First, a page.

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Journalists' Safety and the Problem of Impunity  

Translator

Editor

10 May 2013 21:45 WIB

Journalists held protests to commemorate the international press freedom Day in Palu. ANTARA/Mohamad Hamzah

The commemoration of World Press Freedom Day's 20th anniversary on May 3 was held, interestingly enough, in the peaceful Central American republic of Costa Rica.  It was in stark contrast to the central theme of the conference, which was violence faced by journalists around the world, the need for their safety and the issue of impunity.  In many countries--including  neighboring Honduras, which has the world's highest murder rate, Mexico and Columbia--journalists, editors, publishers and social media producers are harassed, attacked, detained and even murdered. Worst of all, an average of only one in 10 of these cases ever leads to a conviction.

Costa Rica, consistently ranked top among the Latin American countries for its High Development Index and first in 2009 and 2012 on the New Economics Foundation's Happy Planet Index, has for the past six decades enjoyed the sort of political stability that the countries around it can only dream of. The bloodiest armed uprising in its 20th century history--and the last--was a coup d'état in 1948 against the military rulers, during which 2,000 people died.  The victorious rebels formed a government junta that abolished the military and oversaw the drafting of a new constitution by a democratically-elected assembly.  Since the first democratic elections in 1953, Costa Rica has held 13 presidential polls, all of them widely regarded by the international community as peaceful and transparent.

Such an environment was evident during the conference in the capital city of San Jose, when President Laura Chinchilla Miranda – the country's first female president and an expert in justice and public security – presented the UNESCO/Guillermo Cano World Press Freedom Award, honoring a journalist or a media organization for defending and/or promoting press freedom, specifically in the face of danger.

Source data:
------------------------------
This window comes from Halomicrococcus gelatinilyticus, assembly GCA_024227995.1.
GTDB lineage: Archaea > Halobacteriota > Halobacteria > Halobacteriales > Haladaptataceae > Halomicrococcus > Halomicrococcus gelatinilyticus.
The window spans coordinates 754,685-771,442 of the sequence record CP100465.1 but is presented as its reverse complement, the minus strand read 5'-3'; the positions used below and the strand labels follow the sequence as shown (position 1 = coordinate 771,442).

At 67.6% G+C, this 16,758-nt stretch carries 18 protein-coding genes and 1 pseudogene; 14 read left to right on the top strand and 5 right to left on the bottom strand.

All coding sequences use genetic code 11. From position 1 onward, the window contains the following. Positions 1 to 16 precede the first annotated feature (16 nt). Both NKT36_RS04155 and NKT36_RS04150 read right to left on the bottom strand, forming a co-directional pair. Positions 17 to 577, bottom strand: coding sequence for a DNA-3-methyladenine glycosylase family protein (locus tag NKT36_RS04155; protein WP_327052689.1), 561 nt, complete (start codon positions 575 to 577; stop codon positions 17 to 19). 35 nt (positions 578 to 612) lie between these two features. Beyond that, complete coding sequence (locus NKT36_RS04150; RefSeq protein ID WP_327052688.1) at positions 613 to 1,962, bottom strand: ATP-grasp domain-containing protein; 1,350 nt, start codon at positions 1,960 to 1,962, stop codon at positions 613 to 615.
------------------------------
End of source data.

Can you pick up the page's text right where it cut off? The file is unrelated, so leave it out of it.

President Chinchilla came without fanfare, her bodyguards a few discreet paces behind. Best of all, participants did not need to arrive two hours before the event for security reasons, or go through X-ray machines and have their bags and bodies searched. It was a rare event to savor for many participants from Africa, the central Asian republics and even some of us from certain parts of Asia, where violence and instability are part of daily life.

This year's winner of the UNESCO/Guillermo Cano World Press Freedom Prize went to Ethiopian journalist Reeyot Alemu, who is currently serving a five year prison sentence for her critical reporting on political and social issues, particularly the root causes of poverty and gender inequality.  In 2010, she founded her own publishing house and a monthly magazine called Change, both of which were subsequently closed.  She was arrested while working as a regular columnist for Feteh, a national weekly newspaper. Alemu was selected by an independent international jury of media professionals in recognition of her "exceptional courage, resistance and commitment to freedom of expression."

Created in 1997, the award is named after Guillermo Cano Isaza, a Columbian journalist who was assassinated in front of the offices of his Bogota newspaper, El Espectador,  on December 17, 1986.  Cano was a victim of drug trafficking mafias, whom he consistently and fearlessly denounced.  On that fateful day, two hired killers waited for him by the newspaper's exit and fired eight shots that killed him.  Cano's case exemplifies the price paid by journalists all over the world in pursuing their profession.  They are attacked, threatened, imprisoned and, in extreme cases, killed.  Most of the time, the crimes go unpunished.

Indonesia is one of those countries where attacks against journalists continue, and where a culture of impunity prevails.  World Press Freedom Day was nationally commemorated by journalists and media organizations by recalling the case of Yogyakarta journalist Fuad Muhammad Syaffruddin, better known as Udin.  Seventeen years ago, Udin, who was known to report on corruption and the questionable deeds of local government officials, was severely beaten up in front of his home and died three days later from his injuries, never regaining consciousness.  His murderers have never been found. According to the Association of Independent Journalists, between December 2010 and 2011, about 50 cases of violence against journalists were reported throughout Indonesia, compared with 56 during the same period in 2012 and 10 in the first four months of this year.

Ten countries have appeared every year on the Impunity Index since it was established by the Committee to Protect Journalists in 2008. Nigeria and Somalia, where 12 journalists were killed, last year, are listed in this year's Index.  Other countries include Brazil, Pakistan, the Philippines, Mexico, Afghanistan and Iraq, which remains the worst nation on the CPJ index with more than 90 unresolved murders. Only nations with five or more cases make the list. 

 

YULI ISMARTONO  



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